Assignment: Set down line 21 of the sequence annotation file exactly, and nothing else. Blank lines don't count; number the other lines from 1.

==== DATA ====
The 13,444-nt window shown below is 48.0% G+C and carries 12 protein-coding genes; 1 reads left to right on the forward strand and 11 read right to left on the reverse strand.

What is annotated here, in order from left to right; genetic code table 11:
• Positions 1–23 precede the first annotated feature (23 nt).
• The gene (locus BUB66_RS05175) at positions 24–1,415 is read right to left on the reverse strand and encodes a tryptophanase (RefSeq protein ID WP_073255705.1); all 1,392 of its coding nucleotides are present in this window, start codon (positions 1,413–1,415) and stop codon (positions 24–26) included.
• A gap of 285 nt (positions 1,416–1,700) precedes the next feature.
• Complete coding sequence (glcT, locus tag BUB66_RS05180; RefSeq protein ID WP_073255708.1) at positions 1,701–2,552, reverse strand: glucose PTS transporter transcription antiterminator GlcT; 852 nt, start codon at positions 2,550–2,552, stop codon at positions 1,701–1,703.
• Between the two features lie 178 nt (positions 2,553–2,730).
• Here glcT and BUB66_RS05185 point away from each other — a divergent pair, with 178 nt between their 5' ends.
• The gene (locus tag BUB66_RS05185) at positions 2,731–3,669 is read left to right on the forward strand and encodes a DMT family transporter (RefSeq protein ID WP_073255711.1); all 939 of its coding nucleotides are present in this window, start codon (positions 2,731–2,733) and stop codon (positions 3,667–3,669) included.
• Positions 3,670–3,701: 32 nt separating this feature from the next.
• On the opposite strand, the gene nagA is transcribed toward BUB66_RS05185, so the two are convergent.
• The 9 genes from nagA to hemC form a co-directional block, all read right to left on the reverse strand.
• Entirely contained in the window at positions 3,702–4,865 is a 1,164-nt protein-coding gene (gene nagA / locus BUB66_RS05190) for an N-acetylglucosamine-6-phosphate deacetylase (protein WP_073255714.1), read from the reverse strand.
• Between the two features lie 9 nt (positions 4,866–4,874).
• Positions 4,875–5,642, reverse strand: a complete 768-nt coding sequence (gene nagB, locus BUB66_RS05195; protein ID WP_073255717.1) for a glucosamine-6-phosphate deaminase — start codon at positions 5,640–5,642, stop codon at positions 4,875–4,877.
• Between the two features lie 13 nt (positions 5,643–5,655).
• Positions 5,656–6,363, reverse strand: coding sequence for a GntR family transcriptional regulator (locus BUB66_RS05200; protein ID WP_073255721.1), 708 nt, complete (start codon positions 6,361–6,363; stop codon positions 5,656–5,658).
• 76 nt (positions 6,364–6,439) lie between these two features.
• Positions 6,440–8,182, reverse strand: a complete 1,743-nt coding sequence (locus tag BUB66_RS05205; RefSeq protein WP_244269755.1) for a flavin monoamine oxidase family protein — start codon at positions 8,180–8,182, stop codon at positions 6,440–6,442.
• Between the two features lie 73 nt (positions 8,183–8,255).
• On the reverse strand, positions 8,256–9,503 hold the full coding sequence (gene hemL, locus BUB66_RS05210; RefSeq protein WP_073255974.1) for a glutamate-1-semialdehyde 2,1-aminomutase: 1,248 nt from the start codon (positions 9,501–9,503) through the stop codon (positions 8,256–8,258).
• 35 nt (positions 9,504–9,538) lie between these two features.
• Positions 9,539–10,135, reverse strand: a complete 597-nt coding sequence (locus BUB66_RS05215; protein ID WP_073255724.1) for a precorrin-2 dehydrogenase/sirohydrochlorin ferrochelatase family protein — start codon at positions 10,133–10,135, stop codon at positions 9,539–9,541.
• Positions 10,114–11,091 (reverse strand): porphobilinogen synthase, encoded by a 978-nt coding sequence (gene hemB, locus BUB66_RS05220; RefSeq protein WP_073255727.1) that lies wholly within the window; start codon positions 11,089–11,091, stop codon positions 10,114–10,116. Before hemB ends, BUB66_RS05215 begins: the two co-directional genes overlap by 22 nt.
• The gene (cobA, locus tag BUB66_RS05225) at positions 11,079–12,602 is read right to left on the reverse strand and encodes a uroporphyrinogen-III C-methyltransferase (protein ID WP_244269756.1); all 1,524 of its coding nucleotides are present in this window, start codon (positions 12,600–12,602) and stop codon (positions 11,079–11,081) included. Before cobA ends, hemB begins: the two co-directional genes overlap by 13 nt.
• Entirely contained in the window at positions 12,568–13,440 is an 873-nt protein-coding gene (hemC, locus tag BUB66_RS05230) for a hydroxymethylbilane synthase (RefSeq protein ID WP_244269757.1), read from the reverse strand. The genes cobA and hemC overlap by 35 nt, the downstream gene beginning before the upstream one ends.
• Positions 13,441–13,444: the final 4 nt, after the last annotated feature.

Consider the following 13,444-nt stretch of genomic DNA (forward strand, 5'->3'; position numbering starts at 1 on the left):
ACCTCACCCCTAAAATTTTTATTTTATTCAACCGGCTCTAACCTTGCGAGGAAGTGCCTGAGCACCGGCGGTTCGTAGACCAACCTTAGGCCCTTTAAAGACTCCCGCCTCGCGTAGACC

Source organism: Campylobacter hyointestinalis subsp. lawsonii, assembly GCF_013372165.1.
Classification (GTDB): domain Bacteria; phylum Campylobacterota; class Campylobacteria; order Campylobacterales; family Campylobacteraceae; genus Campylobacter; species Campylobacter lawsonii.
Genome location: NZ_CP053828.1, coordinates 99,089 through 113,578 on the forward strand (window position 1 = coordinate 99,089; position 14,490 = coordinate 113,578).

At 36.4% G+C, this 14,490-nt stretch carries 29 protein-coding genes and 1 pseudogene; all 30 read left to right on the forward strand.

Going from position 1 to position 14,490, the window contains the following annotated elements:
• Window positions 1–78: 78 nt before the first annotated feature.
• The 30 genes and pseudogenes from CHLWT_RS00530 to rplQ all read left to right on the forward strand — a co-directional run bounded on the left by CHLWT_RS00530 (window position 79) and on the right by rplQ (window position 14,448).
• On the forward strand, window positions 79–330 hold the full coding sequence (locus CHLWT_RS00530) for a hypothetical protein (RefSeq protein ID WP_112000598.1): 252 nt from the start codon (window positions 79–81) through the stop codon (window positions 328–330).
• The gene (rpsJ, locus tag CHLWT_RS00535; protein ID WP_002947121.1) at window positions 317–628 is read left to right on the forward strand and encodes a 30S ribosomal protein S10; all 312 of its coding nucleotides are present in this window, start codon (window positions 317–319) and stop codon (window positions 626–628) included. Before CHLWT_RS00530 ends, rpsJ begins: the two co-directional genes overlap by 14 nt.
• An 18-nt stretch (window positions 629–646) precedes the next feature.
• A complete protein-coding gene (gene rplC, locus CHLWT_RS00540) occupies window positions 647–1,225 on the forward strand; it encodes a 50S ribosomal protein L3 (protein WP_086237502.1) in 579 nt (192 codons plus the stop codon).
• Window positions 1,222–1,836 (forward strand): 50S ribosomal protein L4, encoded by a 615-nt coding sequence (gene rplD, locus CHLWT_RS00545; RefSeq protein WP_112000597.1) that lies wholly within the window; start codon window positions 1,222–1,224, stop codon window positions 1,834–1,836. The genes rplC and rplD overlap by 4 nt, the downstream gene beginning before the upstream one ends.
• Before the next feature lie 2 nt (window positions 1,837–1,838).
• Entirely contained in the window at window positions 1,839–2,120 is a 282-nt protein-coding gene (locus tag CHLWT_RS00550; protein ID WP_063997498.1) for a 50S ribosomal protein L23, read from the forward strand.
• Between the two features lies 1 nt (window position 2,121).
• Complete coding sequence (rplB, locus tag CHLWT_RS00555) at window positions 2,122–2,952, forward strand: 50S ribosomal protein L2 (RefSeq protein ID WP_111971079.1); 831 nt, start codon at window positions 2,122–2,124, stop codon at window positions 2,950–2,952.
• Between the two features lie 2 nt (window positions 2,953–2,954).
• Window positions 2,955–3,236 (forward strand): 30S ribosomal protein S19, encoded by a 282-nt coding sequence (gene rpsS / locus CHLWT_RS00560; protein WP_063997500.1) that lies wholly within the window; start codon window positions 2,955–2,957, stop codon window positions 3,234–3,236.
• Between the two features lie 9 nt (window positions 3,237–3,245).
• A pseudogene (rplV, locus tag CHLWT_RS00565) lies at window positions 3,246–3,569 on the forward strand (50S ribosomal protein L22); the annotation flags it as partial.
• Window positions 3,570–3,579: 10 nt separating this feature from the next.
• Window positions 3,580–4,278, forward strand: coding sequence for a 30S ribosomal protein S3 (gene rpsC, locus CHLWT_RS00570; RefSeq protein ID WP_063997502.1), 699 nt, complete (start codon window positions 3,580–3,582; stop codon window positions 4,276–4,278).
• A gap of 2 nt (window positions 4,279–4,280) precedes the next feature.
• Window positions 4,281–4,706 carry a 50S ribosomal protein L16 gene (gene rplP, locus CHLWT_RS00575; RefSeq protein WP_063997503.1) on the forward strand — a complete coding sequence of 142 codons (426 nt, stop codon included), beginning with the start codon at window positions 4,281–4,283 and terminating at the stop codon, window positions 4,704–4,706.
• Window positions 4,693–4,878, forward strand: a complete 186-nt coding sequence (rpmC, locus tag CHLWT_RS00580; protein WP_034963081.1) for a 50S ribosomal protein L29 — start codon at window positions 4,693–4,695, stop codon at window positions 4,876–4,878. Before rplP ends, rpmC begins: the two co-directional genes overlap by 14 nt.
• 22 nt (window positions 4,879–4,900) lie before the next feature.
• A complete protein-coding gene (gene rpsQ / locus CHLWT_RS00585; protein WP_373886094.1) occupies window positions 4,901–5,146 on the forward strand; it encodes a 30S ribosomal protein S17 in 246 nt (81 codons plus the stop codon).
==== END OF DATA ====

• On the reverse strand, positions 8,256–9,503 hold the full coding sequence (gene hemL, locus BUB66_RS05210; RefSeq protein WP_073255974.1) for a glutamate-1-semialdehyde 2,1-aminomutase: 1,248 nt from the start codon (positions 9,501–9,503) through the stop codon (positions 8,256–8,258).